By all other things, and treatment will need to be carried out differently and at different times, because the plants of the disease are different, therefore, and the time of medication and treatment must also be different. Do you need it?


The mistakes that can be made when growing tomatoes
The mistakes that can be made when growing tomatoes

MISTAKE #5. COVERING THE CROP WITH MULCH

Now that we’ve touched on the subject of greenhouses, let’s move on: film selection is an important part of growing tomatoes successfully. Most gardeners want something cheaper, easier, and hopefully rewarding. In fact, the film for greenhouses is about half the battle.
For example, the thickest film is more expensive, but for two or three seasons in a row for careful owners is not very suitable for growing tomatoes: on such a film forms condensation, which drips on the leaves and creates a favorable atmosphere for the growth of tomato phylloxera.

An ideal variant is a hydrophilic non-stable film, which also produces condensation on its inner side, but it does not drip, but flows down and does not get on the leaves and fruits. In addition, such a film is better washed by rain, dust does not accumulate on it and it “holds” the temperature better.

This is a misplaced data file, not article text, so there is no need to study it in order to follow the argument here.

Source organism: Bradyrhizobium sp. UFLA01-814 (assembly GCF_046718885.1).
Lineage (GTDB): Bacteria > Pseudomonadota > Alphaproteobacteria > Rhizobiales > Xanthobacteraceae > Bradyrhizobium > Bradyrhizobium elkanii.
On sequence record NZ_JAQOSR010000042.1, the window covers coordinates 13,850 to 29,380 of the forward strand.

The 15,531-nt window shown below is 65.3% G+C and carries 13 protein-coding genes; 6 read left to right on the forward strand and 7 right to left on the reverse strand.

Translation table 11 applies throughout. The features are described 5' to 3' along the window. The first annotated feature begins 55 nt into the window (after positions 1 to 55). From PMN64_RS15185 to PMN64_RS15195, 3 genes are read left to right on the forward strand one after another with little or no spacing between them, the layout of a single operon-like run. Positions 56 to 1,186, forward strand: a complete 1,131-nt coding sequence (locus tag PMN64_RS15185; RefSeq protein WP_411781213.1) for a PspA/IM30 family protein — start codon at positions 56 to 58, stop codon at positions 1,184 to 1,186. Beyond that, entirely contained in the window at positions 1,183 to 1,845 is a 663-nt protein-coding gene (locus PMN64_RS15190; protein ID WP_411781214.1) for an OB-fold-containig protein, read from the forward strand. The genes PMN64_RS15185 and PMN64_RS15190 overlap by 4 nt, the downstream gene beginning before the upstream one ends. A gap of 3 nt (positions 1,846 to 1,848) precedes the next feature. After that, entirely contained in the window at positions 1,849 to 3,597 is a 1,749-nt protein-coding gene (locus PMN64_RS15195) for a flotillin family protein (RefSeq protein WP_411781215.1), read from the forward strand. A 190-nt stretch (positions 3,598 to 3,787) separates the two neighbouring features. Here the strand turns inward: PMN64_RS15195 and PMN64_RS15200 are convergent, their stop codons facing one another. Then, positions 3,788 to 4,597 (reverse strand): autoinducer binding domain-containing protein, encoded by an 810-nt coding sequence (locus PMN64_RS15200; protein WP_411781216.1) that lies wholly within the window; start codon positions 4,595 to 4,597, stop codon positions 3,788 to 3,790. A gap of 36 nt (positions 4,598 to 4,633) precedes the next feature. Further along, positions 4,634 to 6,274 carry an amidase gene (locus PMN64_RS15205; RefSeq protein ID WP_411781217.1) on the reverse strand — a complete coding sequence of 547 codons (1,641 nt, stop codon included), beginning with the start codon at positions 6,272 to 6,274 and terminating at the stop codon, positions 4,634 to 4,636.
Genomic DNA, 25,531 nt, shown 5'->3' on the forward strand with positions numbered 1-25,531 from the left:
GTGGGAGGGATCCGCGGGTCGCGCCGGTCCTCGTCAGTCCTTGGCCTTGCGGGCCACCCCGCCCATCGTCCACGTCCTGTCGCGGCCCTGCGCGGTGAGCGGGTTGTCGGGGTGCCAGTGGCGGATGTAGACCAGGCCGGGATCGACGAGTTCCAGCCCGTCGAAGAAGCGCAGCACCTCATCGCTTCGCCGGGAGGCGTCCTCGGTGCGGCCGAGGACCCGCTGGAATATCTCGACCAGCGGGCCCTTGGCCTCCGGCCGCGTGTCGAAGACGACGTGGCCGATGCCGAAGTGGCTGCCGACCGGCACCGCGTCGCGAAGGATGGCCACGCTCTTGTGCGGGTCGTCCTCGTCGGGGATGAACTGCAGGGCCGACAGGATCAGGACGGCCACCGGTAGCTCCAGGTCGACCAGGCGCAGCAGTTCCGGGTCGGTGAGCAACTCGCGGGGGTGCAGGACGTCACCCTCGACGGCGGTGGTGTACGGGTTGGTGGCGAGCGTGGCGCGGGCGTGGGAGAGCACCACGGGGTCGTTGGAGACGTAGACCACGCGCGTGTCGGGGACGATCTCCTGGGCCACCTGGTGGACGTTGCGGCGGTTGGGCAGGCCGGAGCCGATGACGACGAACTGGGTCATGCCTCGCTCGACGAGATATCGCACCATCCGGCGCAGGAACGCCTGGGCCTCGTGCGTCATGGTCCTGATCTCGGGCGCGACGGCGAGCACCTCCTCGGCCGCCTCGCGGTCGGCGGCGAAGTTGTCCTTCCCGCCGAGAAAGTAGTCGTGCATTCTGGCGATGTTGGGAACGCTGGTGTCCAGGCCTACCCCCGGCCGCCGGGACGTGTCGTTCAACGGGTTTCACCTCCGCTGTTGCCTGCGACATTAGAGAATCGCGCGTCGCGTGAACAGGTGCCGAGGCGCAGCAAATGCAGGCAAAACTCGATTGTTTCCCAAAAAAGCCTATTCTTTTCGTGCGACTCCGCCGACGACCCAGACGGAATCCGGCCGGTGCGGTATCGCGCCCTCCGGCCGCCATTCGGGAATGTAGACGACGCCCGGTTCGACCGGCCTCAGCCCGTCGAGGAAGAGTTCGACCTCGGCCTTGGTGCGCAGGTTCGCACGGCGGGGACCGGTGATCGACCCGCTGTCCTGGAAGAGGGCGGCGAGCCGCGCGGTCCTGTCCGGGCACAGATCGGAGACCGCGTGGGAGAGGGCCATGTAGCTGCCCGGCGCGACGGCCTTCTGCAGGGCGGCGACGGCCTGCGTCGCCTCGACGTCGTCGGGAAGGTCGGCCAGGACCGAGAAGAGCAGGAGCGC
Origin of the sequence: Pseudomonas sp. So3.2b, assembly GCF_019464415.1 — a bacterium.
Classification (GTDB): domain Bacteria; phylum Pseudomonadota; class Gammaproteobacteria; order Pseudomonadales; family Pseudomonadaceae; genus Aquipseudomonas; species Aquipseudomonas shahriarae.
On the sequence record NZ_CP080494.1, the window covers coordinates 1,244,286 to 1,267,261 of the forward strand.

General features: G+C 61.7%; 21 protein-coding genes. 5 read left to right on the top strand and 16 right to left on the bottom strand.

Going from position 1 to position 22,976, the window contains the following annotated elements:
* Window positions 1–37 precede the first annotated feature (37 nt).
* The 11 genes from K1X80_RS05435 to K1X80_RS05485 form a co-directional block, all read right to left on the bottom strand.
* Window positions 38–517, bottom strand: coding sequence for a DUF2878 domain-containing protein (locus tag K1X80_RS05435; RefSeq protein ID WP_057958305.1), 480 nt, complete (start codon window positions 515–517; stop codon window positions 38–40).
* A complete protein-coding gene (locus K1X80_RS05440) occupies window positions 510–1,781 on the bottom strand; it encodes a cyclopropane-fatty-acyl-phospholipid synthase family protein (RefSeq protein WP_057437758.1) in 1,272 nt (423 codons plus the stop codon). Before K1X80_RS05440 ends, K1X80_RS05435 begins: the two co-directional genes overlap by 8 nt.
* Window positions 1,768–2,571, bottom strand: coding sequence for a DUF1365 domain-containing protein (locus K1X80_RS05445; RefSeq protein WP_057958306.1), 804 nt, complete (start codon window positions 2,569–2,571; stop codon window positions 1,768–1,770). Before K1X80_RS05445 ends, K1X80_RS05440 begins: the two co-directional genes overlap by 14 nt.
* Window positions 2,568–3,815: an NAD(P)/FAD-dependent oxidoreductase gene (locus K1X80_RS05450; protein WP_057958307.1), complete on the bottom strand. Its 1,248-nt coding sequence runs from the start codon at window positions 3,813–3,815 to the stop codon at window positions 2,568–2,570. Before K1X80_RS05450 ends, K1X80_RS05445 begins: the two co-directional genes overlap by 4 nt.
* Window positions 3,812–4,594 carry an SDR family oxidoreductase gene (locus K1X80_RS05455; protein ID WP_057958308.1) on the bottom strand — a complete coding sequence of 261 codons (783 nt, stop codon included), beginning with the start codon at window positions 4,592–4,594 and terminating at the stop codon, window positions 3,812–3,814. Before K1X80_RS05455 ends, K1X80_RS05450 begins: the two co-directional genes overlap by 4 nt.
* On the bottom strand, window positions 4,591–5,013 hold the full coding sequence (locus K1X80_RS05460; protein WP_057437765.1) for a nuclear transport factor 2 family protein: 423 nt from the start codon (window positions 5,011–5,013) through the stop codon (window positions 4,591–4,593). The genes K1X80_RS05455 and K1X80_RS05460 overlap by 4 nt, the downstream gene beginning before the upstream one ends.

MISTAKE #6. THE LATER THE BETTER!

This is another common mistake made by gardeners: fearing frost and wanting the tomatoes they plant to produce fruit, they keep the seedlings until they are planted for a very long time. In fact, given the late sowing, planting overgrown tomato seedlings or planting seedlings that are normal but late in the season results in delayed growth and development, and therefore a decrease in yield and its quality. The tomato fruit just doesn’t have time to ripen properly and by late summer or even fall, what quality and flavor can you talk about?


MISTAKE #7. THE MORE YOU PLANT, THE MORE YOU GET!

Small vegetable gardens are a problem for many people, and gardeners are eager to “cram” everything and more into a modest little area.
Unfortunately, no crop is wasted, and the same is true for tomatoes – in intensive planting it grows worse, flowers badly bear less fruit, and gets sick more often: because water does not evaporate, air does not circulate and all diseases spread quickly through the leaves – in fact, they do not need to go far…